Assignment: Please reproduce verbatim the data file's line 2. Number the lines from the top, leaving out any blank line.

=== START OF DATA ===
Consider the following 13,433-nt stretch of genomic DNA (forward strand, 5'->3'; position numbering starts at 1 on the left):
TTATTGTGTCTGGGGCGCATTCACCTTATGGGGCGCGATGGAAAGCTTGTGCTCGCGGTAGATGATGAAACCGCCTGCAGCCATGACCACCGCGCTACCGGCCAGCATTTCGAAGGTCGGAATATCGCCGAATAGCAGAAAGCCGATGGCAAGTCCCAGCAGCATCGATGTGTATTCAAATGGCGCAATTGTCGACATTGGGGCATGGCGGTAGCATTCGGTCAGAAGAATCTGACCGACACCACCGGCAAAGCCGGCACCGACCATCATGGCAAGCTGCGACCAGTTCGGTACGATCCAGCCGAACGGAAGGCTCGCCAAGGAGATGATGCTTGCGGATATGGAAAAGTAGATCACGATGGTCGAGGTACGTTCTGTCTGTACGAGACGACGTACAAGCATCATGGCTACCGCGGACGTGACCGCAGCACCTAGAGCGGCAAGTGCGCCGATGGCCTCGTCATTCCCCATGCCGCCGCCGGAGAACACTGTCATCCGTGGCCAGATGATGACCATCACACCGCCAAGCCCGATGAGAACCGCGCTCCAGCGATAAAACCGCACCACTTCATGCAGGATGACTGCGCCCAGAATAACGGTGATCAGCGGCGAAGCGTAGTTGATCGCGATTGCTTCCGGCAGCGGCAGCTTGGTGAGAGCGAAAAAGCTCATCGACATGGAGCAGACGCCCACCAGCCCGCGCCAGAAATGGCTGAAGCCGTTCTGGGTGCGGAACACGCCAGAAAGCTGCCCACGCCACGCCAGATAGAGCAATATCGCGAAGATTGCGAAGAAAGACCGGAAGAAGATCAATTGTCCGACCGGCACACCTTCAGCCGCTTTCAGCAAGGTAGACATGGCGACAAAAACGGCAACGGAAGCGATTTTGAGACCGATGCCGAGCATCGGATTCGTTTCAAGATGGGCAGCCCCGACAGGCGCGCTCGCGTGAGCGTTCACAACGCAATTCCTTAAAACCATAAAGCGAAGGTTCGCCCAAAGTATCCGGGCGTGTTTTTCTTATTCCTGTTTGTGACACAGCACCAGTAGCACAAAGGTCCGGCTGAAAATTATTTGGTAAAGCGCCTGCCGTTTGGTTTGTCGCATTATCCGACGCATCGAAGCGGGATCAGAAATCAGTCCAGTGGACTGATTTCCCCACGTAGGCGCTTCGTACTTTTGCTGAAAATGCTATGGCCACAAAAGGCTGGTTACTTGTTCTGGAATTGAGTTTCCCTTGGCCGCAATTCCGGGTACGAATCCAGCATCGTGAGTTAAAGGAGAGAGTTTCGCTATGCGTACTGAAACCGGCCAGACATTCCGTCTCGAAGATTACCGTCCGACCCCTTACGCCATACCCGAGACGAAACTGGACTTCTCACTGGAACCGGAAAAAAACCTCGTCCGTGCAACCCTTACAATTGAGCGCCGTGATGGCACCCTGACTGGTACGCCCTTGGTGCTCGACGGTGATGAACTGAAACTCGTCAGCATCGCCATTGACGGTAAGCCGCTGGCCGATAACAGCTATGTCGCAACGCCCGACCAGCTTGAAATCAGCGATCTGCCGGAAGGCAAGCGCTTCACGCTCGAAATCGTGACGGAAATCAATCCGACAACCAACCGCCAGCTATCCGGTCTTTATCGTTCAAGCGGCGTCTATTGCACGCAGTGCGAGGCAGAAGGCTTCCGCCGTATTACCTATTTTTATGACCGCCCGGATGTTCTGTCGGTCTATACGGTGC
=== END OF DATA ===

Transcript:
TTATTGTGTCTGGGGCGCATTCACCTTATGGGGCGCGATGGAAAGCTTGTGCTCGCGGTAGATGATGAAACCGCCTGCAGCCATGACCACCGCGCTACCGGCCAGCATTTCGAAGGTCGGAATATCGCCGAATAGCAGAAAGCCGATGGCAAGTCCCAGCAGCATCGATGTGTATTCAAATGGCGCAATTGTCGACATTGGGGCATGGCGGTAGCATTCGGTCAGAAGAATCTGACCGACACCACCGGCAAAGCCGGCACCGACCATCATGGCAAGCTGCGACCAGTTCGGTACGATCCAGCCGAACGGAAGGCTCGCCAAGGAGATGATGCTTGCGGATATGGAAAAGTAGATCACGATGGTCGAGGTACGTTCTGTCTGTACGAGACGACGTACAAGCATCATGGCTACCGCGGACGTGACCGCAGCACCTAGAGCGGCAAGTGCGCCGATGGCCTCGTCATTCCCCATGCCGCCGCCGGAGAACACTGTCATCCGTGGCCAGATGATGACCATCACACCGCCAAGCCCGATGAGAACCGCGCTCCAGCGATAAAACCGCACCACTTCATGCAGGATGACTGCGCCCAGAATAACGGTGATCAGCGGCGAAGCGTAGTTGATCGCGATTGCTTCCGGCAGCGGCAGCTTGGTGAGAGCGAAAAAGCTCATCGACATGGAGCAGACGCCCACCAGCCCGCGCCAGAAATGGCTGAAGCCGTTCTGGGTGCGGAACACGCCAGAAAGCTGCCCACGCCACGCCAGATAGAGCAATATCGCGAAGATTGCGAAGAAAGACCGGAAGAAGATCAATTGTCCGACCGGCACACCTTCAGCCGCTTTCAGCAAGGTAGACATGGCGACAAAAACGGCAACGGAAGCGATTTTGAGACCGATGCCGAGCATCGGATTCGTTTCAAGATGGGCAGCCCCGACAGGCGCGCTCGCGTGAGCGTTCACAACGCAATTCCTTAAAACCATAAAGCGAAGGTTCGCCCAAAGTATCCGGGCGTGTTTTTCTTATTCCTGTTTGTGACACAGCACCAGTAGCACAAAGGTCCGGCTGAAAATTATTTGGTAAAGCGCCTGCCGTTTGGTTTGTCGCATTATCCGACGCATCGAAGCGGGATCAGAAATCAGTCCAGTGGACTGATTTCCCCACGTAGGCGCTTCGTACTTTTGCTGAAAATGCTATGGCCACAAAAGGCTGGTTACTTGTTCTGGAATTGAGTTTCCCTTGGCCGCAATTCCGGGTACGAATCCAGCATCGTGAGTTAAAGGAGAGAGTTTCGCTATGCGTACTGAAACCGGCCAGACATTCCGTCTCGAAGATTACCGTCCGACCCCTTACGCCATACCCGAGACGAAACTGGACTTCTCACTGGAACCGGAAAAAAACCTCGTCCGTGCAACCCTTACAATTGAGCGCCGTGATGGCACCCTGACTGGTACGCCCTTGGTGCTCGACGGTGATGAACTGAAACTCGTCAGCATCGCCATTGACGGTAAGCCGCTGGCCGATAACAGCTATGTCGCAACGCCCGACCAGCTTGAAATCAGCGATCTGCCGGAAGGCAAGCGCTTCACGCTCGAAATCGTGACGGAAATCAATCCGACAACCAACCGCCAGCTATCCGGTCTTTATCGTTCAAGCGGCGTCTATTGCACGCAGTGCGAGGCAGAAGGCTTCCGCCGTATTACCTATTTTTATGACCGCCCGGATGTTCTGTCGGTCTATACGGTGC